Today we focused on some of the many ant species that habitate the Chiquibul forest. The cecropia tree has a symbiosis with azteca ants, which protect the tree from predators in exchange for shelter and food. We spent the morning testing a few hypothesis about how the cecropia trees avoid herbivores before they are colonized by the protector ants.
This afternoon we excavated three leaf cutter ant colonies of different maturities. Once a queen colonizes a nest after a nuptial flight she can live for 20 years reproducing, expanding the colony until there are millions of ants at any given time. There are tunnels underground leading to chambers full of the ant’s fungus garden and pupae. The youngest ones are fairly small, but once they are 10 years old they get huge, with tunnels the width of your arm full of soldier ants ready to come out and attack you when you disturb them. They have quite a pinch and we were all thankful for our rubber boots today.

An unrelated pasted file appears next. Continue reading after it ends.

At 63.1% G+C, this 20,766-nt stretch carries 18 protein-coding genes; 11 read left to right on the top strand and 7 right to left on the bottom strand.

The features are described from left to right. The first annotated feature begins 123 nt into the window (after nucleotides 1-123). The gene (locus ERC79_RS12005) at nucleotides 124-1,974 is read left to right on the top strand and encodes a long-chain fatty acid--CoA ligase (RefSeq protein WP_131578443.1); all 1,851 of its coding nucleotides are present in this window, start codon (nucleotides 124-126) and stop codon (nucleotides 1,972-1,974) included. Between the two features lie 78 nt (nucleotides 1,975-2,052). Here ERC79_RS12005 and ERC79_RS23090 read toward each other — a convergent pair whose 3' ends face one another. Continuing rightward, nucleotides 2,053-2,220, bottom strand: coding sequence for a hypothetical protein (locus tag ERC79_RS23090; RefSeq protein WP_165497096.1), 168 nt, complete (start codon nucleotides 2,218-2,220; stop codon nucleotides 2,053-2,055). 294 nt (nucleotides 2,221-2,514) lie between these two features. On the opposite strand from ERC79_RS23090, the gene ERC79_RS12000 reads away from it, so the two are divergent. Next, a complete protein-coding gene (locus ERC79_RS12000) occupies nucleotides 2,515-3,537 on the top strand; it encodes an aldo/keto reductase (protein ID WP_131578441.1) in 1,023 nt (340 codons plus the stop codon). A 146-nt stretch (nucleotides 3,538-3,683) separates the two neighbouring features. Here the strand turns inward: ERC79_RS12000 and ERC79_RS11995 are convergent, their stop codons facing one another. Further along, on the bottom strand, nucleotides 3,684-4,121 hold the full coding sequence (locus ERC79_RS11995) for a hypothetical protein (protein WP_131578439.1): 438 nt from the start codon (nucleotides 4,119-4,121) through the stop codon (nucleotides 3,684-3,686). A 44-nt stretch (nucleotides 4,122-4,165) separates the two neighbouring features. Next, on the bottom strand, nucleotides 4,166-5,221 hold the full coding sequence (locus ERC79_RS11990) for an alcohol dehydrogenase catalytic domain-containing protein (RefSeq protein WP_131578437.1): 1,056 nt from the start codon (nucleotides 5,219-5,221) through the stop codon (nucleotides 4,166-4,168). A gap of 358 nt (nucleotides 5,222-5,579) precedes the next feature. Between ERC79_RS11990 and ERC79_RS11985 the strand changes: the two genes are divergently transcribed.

We had an unexpected amphibian sighting once we got back to our housing; one of the bedrooms had a large frog on a bedpost. I caught it and took it outside to get a closer look and try to identify it. It hiccuped in my hand, puffing out its chest, in protest to its capture. The frog was dark green and brown, with some stripy markings around the forelegs. I couldn’t examine its back without it jumping from my hands so I didn’t get a clear look. It was about 2.5 inches long with horizontal pupils, bronze irises and toe pads. The toe pads indicate that its a treefrog and since there aren’t many in the area I would have to guess that it was another common Mexican treefrog, based on size and color. I released it into the trees after a minute or two to not cause it too much distressed and it leapt from my hands with a defiant squeak.